Energy burst
For so many survivors, some of the most difficult parts of recovery is regaining your independent. Whether you've had one or many experiences with trauma, there is so much we need to do to become independent. We need to leave our abusers or find a safe place to live, we need to understand the process of therapy, processing memories and feelings, and re-learn how to exist in the world. Whether it's finding your financial independence or your emotional independence, many of us struggle at times to feel as though we can be in control over our own lives again.

For many of us, we make several journeys to independence. Starting small, piece by piece, we can reclaim our lives, our happiness, and our self-confidence. Though it may take time, and a lot of work, we take each step towards the small independence pieces so that we can feel whole and able to care for ourselves.

So this week's question is:
- What independence did you lose after surviving abuse?
- What pieces of independence have you already regained?

and this week's bonus question:
- What sort of independence are you working towards now?

My AnswersCollapse )
30th-May-2006 10:49 pm - Weekly thought stirring
Cat nap peace
From time to time, all of us need time and space just to ourselves. Whether it's to take some time to care for yourself or just to get away from all of the people of the world, taking time that's just for us is very important to our healing. When we're by ourselves we can take time to process our thoughts, we can enjoy the freedom of spontaneity or the comfort of a familiar schedule.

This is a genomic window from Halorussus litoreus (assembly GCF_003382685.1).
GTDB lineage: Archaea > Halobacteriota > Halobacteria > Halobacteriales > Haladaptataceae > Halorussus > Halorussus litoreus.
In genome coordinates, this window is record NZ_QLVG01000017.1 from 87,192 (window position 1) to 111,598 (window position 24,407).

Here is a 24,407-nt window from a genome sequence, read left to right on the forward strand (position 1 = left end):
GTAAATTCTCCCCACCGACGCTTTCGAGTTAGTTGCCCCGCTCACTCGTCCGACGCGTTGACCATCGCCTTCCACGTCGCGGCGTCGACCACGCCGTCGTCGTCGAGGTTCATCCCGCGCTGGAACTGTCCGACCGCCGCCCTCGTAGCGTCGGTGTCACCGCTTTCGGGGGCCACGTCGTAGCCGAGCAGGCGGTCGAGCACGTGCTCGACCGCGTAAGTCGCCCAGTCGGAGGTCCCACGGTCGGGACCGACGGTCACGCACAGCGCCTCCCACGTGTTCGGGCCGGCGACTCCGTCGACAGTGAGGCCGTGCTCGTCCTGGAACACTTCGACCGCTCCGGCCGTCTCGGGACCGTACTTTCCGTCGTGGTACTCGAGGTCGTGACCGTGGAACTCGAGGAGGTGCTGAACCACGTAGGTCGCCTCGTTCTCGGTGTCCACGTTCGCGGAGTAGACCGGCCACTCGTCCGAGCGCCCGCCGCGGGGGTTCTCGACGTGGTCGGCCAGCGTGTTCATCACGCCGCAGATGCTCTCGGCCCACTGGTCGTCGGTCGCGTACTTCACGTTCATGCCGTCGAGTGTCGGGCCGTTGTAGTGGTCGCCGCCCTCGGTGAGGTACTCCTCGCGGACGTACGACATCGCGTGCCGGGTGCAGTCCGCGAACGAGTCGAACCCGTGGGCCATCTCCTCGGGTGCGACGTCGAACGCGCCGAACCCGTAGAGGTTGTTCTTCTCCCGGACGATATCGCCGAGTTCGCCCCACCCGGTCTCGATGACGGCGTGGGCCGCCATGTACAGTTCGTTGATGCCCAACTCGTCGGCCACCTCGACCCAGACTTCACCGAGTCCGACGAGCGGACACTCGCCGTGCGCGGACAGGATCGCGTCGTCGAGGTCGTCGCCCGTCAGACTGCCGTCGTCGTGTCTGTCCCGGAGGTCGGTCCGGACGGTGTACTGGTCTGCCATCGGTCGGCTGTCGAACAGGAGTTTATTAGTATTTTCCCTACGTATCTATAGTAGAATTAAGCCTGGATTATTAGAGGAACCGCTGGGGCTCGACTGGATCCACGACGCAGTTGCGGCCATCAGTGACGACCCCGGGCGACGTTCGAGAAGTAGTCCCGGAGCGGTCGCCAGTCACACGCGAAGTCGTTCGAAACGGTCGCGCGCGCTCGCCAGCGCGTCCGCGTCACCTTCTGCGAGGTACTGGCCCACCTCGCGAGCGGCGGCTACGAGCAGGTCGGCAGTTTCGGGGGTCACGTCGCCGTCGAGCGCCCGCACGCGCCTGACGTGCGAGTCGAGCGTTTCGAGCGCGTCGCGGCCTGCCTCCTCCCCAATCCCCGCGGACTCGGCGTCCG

Sometimes it can be tough to enjoy time by ourselves, as we so often crave healthy love and friendship - but when it all falls into place, having time to enjoy yourself can be the ultimate in self-soothing and showing yourself a bit of love. Having this positive alone-time can help build confidence, process feelings and memories easier, and lower your stress level. Also important is knowing when you need alone time, and making sure that you get the time you need.

Positive alone time comes back to boundary-setting sometimes, in that we need to ensure we get the time we need - even if it means asking for an hour or two of alone time from friends or family.

So this week's questions are:
- When do you need alone time? Do you most often need it after a busy day or do you prefer a small amount of alone time every day?
- What do you most enjoy doing that alone time? Whether it's just watching a movie, reading a book, or pampering yourself, what makes you feel the best?

Bonus Question:
- How has positive alone-time helped you in your recovery?

My AnswersCollapse )

So feel free to jump in and share your answers
16th-Jun-2005 03:06 am(no subject)
phant
tonite my boyfriend said :"u know how ur all shy and quiet?  Well i think we have a great thing we can do to make you come out more...u can be my witness in court about my ticket"

Shy is something i've always tried not to be.  I'm very analytical.  Since i was molested i have a bad habit of attracting pple that want use me and and i let them in my life because i would like to overcome them, but i never feel satisfied when i do.  He brought up what a loner i've become.

But i feel like a productive loner...i dont know if theres a such thing.  Humans are pack rats.  I just don't trust easy anymore.


I'm Cold and I'm ashamed lying naked on the floorCollapse )